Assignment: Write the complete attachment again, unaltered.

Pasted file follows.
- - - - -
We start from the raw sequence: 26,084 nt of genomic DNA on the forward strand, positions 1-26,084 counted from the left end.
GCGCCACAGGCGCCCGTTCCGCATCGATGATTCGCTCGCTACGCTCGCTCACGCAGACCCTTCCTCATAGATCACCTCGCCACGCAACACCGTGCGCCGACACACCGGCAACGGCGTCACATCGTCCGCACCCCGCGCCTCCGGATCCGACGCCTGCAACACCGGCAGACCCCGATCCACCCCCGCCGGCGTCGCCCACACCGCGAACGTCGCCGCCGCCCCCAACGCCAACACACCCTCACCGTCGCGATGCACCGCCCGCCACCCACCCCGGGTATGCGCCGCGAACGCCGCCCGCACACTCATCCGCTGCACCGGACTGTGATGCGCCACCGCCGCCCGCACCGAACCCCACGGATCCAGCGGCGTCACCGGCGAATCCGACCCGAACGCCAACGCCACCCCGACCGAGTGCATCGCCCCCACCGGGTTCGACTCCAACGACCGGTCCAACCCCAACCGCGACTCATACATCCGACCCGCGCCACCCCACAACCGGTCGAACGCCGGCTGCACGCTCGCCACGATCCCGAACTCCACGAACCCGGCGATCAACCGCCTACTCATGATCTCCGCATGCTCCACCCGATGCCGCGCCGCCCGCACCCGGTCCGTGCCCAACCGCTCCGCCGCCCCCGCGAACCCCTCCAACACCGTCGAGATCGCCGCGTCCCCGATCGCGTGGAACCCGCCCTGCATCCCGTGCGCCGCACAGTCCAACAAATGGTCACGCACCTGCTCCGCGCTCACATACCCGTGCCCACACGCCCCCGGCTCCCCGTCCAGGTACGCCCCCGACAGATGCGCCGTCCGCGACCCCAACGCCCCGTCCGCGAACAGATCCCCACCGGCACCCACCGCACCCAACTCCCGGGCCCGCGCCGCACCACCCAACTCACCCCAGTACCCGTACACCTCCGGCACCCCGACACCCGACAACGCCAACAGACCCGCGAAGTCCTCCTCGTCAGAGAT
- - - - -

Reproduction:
We start from the raw sequence: 26,084 nt of genomic DNA on the forward strand, positions 1-26,084 counted from the left end.
GCGCCACAGGCGCCCGTTCCGCATCGATGATTCGCTCGCTACGCTCGCTCACGCAGACCCTTCCTCATAGATCACCTCGCCACGCAACACCGTGCGCCGACACACCGGCAACGGCGTCACATCGTCCGCACCCCGCGCCTCCGGATCCGACGCCTGCAACACCGGCAGACCCCGATCCACCCCCGCCGGCGTCGCCCACACCGCGAACGTCGCCGCCGCCCCCAACGCCAACACACCCTCACCGTCGCGATGCACCGCCCGCCACCCACCCCGGGTATGCGCCGCGAACGCCGCCCGCACACTCATCCGCTGCACCGGACTGTGATGCGCCACCGCCGCCCGCACCGAACCCCACGGATCCAGCGGCGTCACCGGCGAATCCGACCCGAACGCCAACGCCACCCCGACCGAGTGCATCGCCCCCACCGGGTTCGACTCCAACGACCGGTCCAACCCCAACCGCGACTCATACATCCGACCCGCGCCACCCCACAACCGGTCGAACGCCGGCTGCACGCTCGCCACGATCCCGAACTCCACGAACCCGGCGATCAACCGCCTACTCATGATCTCCGCATGCTCCACCCGATGCCGCGCCGCCCGCACCCGGTCCGTGCCCAACCGCTCCGCCGCCCCCGCGAACCCCTCCAACACCGTCGAGATCGCCGCGTCCCCGATCGCGTGGAACCCGCCCTGCATCCCGTGCGCCGCACAGTCCAACAAATGGTCACGCACCTGCTCCGCGCTCACATACCCGTGCCCACACGCCCCCGGCTCCCCGTCCAGGTACGCCCCCGACAGATGCGCCGTCCGCGACCCCAACGCCCCGTCCGCGAACAGATCCCCACCGGCACCCACCGCACCCAACTCCCGGGCCCGCGCCGCACCACCCAACTCACCCCAGTACCCGTACACCTCCGGCACCCCGACACCCGACAACGCCAACAGACCCGCGAAGTCCTCCTCGTCAGAGAT